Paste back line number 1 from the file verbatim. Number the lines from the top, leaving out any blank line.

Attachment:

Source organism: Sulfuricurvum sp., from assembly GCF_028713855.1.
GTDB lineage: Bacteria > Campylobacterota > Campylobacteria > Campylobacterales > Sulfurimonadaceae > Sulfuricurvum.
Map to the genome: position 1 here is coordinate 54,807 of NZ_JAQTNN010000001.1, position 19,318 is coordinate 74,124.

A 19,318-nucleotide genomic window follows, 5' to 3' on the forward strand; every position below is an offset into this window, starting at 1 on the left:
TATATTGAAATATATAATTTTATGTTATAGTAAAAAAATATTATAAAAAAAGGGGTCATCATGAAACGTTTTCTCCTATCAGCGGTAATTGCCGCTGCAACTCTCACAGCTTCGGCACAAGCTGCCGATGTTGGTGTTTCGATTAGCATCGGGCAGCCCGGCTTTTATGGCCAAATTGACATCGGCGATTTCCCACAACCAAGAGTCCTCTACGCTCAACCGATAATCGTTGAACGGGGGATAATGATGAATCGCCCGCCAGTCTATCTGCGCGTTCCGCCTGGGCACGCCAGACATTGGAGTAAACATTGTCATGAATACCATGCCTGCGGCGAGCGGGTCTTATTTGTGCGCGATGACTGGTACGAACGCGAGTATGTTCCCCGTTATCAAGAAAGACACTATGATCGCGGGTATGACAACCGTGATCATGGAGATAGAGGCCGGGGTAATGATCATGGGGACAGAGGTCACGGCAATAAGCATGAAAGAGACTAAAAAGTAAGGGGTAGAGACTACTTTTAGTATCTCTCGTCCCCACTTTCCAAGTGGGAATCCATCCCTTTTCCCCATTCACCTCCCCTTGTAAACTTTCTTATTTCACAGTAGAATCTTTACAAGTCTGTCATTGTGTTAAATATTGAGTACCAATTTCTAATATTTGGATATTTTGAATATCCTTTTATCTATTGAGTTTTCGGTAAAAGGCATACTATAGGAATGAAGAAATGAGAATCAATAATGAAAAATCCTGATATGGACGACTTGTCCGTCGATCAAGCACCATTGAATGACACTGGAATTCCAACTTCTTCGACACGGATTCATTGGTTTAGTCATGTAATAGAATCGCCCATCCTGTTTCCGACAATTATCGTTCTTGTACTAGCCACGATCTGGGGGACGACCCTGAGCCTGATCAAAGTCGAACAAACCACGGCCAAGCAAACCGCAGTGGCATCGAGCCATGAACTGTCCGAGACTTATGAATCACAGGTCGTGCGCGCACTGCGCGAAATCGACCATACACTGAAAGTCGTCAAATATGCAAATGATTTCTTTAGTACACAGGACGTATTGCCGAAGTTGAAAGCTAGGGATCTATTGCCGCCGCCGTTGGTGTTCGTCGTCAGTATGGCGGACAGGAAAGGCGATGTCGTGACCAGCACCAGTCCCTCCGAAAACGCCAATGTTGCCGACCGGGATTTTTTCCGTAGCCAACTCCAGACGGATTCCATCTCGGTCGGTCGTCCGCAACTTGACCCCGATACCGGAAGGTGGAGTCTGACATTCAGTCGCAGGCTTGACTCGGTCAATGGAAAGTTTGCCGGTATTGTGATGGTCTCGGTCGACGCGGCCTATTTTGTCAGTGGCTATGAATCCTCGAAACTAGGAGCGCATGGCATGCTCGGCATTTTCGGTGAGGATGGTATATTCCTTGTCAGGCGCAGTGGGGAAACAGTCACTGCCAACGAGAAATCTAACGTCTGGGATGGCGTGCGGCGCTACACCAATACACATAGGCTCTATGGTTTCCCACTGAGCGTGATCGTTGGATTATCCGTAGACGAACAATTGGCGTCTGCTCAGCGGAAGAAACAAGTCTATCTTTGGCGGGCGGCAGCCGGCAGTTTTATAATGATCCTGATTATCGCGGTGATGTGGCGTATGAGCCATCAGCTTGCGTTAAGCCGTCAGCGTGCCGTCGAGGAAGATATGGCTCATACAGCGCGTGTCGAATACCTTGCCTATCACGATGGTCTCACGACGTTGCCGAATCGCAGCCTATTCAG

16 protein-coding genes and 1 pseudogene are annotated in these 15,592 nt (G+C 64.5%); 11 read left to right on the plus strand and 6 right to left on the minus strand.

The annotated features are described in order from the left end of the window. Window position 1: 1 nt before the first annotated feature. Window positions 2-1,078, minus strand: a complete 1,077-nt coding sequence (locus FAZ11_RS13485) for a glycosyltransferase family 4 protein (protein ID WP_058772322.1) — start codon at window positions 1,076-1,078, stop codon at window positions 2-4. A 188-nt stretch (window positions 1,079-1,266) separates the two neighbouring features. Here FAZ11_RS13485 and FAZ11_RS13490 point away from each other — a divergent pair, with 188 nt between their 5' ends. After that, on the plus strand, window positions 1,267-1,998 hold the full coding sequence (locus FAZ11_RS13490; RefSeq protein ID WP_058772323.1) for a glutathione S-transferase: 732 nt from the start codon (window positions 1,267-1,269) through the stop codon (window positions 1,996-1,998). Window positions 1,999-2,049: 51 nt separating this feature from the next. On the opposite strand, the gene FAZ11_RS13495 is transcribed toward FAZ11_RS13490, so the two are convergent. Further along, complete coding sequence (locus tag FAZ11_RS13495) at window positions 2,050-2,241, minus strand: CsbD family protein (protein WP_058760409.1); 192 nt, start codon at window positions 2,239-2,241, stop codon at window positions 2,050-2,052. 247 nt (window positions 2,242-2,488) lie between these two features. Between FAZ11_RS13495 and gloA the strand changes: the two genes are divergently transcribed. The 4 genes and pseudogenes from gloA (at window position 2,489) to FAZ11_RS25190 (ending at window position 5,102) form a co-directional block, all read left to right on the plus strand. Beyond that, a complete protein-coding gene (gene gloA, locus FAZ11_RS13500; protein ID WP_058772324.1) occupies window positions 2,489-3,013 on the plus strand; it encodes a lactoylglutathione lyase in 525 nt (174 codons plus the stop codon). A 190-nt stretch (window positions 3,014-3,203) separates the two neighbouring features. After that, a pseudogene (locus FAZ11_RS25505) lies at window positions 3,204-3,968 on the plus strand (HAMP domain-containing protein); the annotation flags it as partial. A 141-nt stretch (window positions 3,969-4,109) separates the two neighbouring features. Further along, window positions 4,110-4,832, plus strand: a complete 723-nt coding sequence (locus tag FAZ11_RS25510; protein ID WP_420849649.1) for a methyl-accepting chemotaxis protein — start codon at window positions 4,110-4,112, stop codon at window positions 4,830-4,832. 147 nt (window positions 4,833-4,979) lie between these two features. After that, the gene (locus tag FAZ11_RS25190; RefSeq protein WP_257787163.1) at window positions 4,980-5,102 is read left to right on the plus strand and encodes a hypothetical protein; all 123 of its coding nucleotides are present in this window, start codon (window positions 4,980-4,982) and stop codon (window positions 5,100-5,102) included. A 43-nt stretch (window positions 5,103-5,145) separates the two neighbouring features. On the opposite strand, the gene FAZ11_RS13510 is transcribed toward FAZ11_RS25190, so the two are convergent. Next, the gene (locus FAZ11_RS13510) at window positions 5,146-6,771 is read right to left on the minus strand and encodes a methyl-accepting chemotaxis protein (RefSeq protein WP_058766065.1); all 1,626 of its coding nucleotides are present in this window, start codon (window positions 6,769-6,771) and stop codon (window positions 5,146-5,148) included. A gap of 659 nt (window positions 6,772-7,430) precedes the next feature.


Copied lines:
Source organism: Sulfuricurvum sp., from assembly GCF_028713855.1.